Wednesday, April 10, 2013

Losing a Superstar to Find an Identity



It is a known fact that the Dallas Stars were sellers at the 2013 NHL Trade Deadline. Brenden Morrow, Derek Roy, Jaromir Jagr, and Tomas Vincour all taking up new residence on other teams. The returns varied from great, to good, to “what the...?”. Draft picks and prospects were the majority of return with only one current NHL Roster player in Lane MacDermid.

And as Brandon Worley of Defending Big D (a fan run Dallas Stars blog resource) put it, “The Dallas Stars were supposed to roll over and play along with the narrative, yet now they refuse to go away.”

That was the general consensus following the trades, go quietly and bid for a high draft pick, hope the Boston Bruins make it to the Eastern Conference Finals of the playoffs to turn that conditional 2nd round pick into a 1st, and simply prepare for next season.




Something else has started happening -- contrary to the plan. An apathetic version of dump and chase on some lines, and others with too many guys, trying too hard to posses the puck too long has changed into the cliche but seemingly effective North & South straight to the net game. Lines became more consistent in their direction of play and the puck has been ending up in the oppositions net... a lot.

Last night’s 5 to 1 routing of the LA Kings showed a forward group that finished their hits in all zones, forechecked relentlessly, and created turnovers. The defensive core pushed the majority of the chances outside, played physical along the boards, and transitioned the puck effortlessly. The penalty kill does what the penalty kill do, and the power play is finally starting to look like a unit (still not generating enough shots, but that’s a whole other discussion).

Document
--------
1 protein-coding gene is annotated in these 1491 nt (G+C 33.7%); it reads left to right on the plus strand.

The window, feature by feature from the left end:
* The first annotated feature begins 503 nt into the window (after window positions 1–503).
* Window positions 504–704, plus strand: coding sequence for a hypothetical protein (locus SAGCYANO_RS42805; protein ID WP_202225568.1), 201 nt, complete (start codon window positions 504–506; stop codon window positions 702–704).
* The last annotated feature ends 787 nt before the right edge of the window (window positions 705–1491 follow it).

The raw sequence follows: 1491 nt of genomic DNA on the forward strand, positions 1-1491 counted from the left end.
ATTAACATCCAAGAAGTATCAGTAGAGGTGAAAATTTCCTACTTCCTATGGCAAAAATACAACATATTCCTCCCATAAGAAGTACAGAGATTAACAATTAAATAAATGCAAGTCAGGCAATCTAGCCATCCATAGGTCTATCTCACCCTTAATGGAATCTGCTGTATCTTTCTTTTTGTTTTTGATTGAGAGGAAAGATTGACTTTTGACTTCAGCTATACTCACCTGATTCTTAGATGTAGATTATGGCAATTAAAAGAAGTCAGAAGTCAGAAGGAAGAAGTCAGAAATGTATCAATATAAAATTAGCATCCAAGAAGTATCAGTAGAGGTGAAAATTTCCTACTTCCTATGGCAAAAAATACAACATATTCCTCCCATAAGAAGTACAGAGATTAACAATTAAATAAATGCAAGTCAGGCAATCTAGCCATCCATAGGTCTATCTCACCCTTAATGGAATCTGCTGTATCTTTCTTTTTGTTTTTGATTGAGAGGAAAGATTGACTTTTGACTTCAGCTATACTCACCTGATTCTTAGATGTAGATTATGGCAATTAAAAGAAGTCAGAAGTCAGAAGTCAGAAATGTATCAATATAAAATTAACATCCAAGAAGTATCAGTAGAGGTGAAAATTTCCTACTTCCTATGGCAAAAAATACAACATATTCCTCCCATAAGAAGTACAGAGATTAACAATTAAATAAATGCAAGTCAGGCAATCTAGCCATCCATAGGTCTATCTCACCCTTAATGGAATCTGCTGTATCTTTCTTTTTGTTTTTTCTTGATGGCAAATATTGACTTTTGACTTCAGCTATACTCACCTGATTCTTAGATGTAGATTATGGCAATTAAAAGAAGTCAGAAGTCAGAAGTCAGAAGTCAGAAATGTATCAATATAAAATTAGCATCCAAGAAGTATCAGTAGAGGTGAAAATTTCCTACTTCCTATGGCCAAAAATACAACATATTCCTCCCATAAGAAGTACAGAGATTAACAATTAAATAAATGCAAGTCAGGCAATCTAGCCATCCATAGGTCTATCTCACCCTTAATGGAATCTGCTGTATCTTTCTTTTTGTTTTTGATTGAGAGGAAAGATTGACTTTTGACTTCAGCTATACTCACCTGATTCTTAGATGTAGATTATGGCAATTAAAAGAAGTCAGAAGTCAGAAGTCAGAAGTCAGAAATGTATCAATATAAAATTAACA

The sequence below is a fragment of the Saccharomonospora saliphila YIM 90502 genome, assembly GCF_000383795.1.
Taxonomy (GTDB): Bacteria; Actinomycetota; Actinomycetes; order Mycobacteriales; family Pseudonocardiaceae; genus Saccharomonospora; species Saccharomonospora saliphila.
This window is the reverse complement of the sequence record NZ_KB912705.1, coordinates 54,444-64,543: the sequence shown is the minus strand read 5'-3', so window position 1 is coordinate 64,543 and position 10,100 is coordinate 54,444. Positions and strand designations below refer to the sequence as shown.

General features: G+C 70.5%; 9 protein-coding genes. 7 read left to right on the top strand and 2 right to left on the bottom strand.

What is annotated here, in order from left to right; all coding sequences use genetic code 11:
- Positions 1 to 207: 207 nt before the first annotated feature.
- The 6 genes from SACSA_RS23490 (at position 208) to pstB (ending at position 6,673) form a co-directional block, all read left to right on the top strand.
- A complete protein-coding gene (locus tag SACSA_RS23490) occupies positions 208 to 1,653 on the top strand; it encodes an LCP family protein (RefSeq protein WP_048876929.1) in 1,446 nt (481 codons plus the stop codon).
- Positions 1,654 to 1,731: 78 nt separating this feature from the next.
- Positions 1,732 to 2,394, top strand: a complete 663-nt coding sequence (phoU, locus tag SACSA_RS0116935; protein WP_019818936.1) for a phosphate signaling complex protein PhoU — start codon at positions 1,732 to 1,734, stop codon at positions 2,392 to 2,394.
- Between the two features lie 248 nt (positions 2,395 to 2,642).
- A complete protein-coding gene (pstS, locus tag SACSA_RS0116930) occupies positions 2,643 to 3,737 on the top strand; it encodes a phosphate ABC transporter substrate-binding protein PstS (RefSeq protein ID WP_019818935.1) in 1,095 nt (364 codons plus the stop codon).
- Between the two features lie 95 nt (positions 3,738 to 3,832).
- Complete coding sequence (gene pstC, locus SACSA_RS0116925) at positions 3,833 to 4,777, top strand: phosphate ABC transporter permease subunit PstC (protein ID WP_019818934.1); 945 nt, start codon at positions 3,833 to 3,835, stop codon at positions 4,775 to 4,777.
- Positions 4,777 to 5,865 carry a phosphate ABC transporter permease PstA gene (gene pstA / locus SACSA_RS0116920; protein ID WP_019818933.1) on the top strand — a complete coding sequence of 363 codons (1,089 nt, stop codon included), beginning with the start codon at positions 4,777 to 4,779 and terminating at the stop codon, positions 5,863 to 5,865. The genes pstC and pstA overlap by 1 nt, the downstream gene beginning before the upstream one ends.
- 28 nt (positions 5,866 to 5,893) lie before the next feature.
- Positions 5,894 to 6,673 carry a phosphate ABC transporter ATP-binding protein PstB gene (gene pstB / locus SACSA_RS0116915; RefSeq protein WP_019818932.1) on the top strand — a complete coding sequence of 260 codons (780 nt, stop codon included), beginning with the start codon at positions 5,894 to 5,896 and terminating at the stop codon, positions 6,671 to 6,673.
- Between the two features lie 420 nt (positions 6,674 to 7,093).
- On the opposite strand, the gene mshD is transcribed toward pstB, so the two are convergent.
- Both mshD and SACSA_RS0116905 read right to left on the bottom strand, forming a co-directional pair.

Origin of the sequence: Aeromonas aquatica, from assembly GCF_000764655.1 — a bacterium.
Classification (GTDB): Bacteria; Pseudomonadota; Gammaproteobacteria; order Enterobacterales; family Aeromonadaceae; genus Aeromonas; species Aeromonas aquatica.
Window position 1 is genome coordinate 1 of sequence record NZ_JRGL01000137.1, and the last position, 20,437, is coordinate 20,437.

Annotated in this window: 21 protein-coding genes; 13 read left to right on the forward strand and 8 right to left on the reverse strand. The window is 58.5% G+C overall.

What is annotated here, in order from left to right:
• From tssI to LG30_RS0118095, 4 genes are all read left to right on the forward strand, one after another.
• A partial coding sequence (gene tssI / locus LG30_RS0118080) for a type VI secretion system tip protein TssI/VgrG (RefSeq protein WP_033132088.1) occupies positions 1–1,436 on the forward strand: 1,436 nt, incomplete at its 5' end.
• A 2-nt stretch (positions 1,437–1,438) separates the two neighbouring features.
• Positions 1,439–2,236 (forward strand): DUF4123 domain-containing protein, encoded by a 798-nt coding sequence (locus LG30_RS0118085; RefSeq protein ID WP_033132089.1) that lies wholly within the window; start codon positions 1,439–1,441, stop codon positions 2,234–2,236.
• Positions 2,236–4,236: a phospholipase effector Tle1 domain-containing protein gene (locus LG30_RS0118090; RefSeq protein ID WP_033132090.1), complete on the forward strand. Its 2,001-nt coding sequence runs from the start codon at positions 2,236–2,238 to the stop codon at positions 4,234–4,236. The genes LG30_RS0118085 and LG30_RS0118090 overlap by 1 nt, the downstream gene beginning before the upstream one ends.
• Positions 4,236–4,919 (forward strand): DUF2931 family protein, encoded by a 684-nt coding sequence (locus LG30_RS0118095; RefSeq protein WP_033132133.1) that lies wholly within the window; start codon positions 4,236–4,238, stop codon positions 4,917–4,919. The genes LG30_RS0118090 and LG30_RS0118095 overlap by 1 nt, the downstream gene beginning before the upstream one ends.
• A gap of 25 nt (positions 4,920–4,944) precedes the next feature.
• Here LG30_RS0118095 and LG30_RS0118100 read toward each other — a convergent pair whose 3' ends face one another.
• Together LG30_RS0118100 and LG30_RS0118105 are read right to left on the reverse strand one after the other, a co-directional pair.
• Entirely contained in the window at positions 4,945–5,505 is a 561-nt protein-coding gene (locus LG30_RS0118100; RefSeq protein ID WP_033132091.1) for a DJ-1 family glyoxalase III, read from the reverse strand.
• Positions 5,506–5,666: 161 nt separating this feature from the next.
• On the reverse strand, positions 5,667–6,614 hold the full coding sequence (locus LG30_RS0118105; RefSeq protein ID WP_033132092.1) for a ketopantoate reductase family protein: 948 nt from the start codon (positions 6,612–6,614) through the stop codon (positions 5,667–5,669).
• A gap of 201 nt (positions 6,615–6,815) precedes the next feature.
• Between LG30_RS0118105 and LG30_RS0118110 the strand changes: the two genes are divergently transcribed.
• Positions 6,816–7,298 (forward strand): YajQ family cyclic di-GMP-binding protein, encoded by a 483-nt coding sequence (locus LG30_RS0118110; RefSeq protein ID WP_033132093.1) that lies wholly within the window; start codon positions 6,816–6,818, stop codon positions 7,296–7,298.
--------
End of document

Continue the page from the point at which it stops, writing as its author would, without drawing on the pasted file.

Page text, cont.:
Before the game, the King’s head coach Daryl Sutter was quoted, “Jagr, as great a player as he is, is a difficult player to play with...” and many fans shared his sentiment. Benn’s game has take a bit of a turnaround since Jagr’s departure. He is hitting, he’s shooting, and he’s embarrassing defensemen once again. “[Keeping] it simple, stupid,” as Ray Whitney so eloquently put it. And when you’re best player is playing his best game, others follow. A trademark of the Brenden Morrow School of Leadership.

Placing Chiasson on his line, who is getting significant and deserved praise for his physical play and net drive and Ray “The Wizard” Whitney whose nickname derives from his ability to move the puck is the perfect marriage of Playmaker, Sniper, and Power Forward; the type of line an NHL ‘13 video game GM could hope for.

The type of game that line has been putting out on the ice flows all the way down to the strong forechecking 4th line and is starting to show what this team can be what this team is already made of.

There is now a strong divide among Stars fans. That high draft pick is getting further and further away, and the playoffs are only inching closer. There are still demands for the team to tank for the highest possible draft pick, and a group of sensible adults explaining why that is not the smartest decision for the franchise to make.

For me, the Dallas Stars are hitting, passing, scoring, and most importantly winning. I like nothing more than to see my team win.



1 comment:

  1. There has been an infectious sentiment in the lines of the past few years that has brewed a "we cannot win" mentality. Suddenly, you flip the roster upside down, add some young guys beaming with confidence from their excellent run in the AHL, and you have a team that desires greatness. They're just trying to prove themselves to the organization. The organization is getting a lot more than they bargained for.

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